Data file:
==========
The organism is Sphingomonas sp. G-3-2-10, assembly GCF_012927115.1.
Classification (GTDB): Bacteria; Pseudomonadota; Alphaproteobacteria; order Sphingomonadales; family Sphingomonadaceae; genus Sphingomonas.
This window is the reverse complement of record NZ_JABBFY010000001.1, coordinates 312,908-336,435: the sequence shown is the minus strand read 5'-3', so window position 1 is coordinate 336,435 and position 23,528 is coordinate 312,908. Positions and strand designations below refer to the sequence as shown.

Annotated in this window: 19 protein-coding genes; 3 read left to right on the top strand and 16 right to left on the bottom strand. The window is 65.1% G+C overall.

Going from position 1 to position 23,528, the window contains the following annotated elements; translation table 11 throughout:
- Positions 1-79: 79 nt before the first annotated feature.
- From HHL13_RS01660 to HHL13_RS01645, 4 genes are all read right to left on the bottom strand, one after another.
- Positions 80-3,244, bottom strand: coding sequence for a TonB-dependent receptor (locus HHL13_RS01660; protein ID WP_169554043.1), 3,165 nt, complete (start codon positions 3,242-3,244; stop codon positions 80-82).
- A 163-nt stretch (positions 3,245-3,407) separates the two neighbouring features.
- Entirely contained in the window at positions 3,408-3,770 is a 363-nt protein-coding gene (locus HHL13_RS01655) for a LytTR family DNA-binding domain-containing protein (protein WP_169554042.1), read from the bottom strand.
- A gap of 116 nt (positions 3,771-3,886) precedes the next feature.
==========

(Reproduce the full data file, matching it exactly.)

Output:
The organism is Sphingomonas sp. G-3-2-10, assembly GCF_012927115.1.
Classification (GTDB): Bacteria; Pseudomonadota; Alphaproteobacteria; order Sphingomonadales; family Sphingomonadaceae; genus Sphingomonas.
This window is the reverse complement of record NZ_JABBFY010000001.1, coordinates 312,908-336,435: the sequence shown is the minus strand read 5'-3', so window position 1 is coordinate 336,435 and position 23,528 is coordinate 312,908. Positions and strand designations below refer to the sequence as shown.

Annotated in this window: 19 protein-coding genes; 3 read left to right on the top strand and 16 right to left on the bottom strand. The window is 65.1% G+C overall.

Going from position 1 to position 23,528, the window contains the following annotated elements; translation table 11 throughout:
- Positions 1-79: 79 nt before the first annotated feature.
- From HHL13_RS01660 to HHL13_RS01645, 4 genes are all read right to left on the bottom strand, one after another.
- Positions 80-3,244, bottom strand: coding sequence for a TonB-dependent receptor (locus HHL13_RS01660; protein ID WP_169554043.1), 3,165 nt, complete (start codon positions 3,242-3,244; stop codon positions 80-82).
- A 163-nt stretch (positions 3,245-3,407) separates the two neighbouring features.
- Entirely contained in the window at positions 3,408-3,770 is a 363-nt protein-coding gene (locus HHL13_RS01655) for a LytTR family DNA-binding domain-containing protein (protein WP_169554042.1), read from the bottom strand.
- A gap of 116 nt (positions 3,771-3,886) precedes the next feature.